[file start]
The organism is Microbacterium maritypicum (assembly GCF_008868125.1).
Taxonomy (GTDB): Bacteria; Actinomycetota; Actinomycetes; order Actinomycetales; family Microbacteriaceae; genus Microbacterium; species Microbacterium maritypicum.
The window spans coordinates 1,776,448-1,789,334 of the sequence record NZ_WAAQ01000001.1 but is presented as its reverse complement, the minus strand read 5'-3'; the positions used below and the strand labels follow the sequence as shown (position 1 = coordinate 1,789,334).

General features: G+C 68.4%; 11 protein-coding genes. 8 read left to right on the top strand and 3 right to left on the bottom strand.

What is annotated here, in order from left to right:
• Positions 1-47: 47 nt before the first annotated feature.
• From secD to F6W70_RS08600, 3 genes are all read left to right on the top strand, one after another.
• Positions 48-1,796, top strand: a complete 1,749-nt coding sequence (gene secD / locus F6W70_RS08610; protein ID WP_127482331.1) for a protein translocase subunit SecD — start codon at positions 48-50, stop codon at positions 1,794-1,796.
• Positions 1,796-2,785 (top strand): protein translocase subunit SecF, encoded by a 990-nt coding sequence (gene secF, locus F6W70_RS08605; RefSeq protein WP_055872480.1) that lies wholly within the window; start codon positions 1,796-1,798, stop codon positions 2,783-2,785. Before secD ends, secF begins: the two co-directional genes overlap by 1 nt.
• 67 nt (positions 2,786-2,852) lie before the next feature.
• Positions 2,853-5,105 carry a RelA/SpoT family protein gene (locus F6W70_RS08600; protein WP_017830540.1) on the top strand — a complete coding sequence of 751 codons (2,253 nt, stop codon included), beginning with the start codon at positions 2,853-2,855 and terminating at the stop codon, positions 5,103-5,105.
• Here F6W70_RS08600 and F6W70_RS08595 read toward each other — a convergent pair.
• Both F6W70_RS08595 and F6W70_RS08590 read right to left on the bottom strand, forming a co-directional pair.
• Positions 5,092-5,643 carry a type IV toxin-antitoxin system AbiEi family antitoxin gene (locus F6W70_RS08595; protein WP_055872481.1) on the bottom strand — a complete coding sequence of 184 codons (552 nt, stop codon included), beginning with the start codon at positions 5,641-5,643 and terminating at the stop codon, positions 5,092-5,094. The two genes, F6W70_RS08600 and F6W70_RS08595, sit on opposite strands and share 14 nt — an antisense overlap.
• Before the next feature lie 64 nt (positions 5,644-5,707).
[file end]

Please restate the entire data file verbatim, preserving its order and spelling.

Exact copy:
The organism is Microbacterium maritypicum (assembly GCF_008868125.1).
Taxonomy (GTDB): Bacteria; Actinomycetota; Actinomycetes; order Actinomycetales; family Microbacteriaceae; genus Microbacterium; species Microbacterium maritypicum.
The window spans coordinates 1,776,448-1,789,334 of the sequence record NZ_WAAQ01000001.1 but is presented as its reverse complement, the minus strand read 5'-3'; the positions used below and the strand labels follow the sequence as shown (position 1 = coordinate 1,789,334).

General features: G+C 68.4%; 11 protein-coding genes. 8 read left to right on the top strand and 3 right to left on the bottom strand.

What is annotated here, in order from left to right:
• Positions 1-47: 47 nt before the first annotated feature.
• From secD to F6W70_RS08600, 3 genes are all read left to right on the top strand, one after another.
• Positions 48-1,796, top strand: a complete 1,749-nt coding sequence (gene secD / locus F6W70_RS08610; protein ID WP_127482331.1) for a protein translocase subunit SecD — start codon at positions 48-50, stop codon at positions 1,794-1,796.
• Positions 1,796-2,785 (top strand): protein translocase subunit SecF, encoded by a 990-nt coding sequence (gene secF, locus F6W70_RS08605; RefSeq protein WP_055872480.1) that lies wholly within the window; start codon positions 1,796-1,798, stop codon positions 2,783-2,785. Before secD ends, secF begins: the two co-directional genes overlap by 1 nt.
• 67 nt (positions 2,786-2,852) lie before the next feature.
• Positions 2,853-5,105 carry a RelA/SpoT family protein gene (locus F6W70_RS08600; protein WP_017830540.1) on the top strand — a complete coding sequence of 751 codons (2,253 nt, stop codon included), beginning with the start codon at positions 2,853-2,855 and terminating at the stop codon, positions 5,103-5,105.
• Here F6W70_RS08600 and F6W70_RS08595 read toward each other — a convergent pair.
• Both F6W70_RS08595 and F6W70_RS08590 read right to left on the bottom strand, forming a co-directional pair.
• Positions 5,092-5,643 carry a type IV toxin-antitoxin system AbiEi family antitoxin gene (locus F6W70_RS08595; protein WP_055872481.1) on the bottom strand — a complete coding sequence of 184 codons (552 nt, stop codon included), beginning with the start codon at positions 5,641-5,643 and terminating at the stop codon, positions 5,092-5,094. The two genes, F6W70_RS08600 and F6W70_RS08595, sit on opposite strands and share 14 nt — an antisense overlap.
• Before the next feature lie 64 nt (positions 5,644-5,707).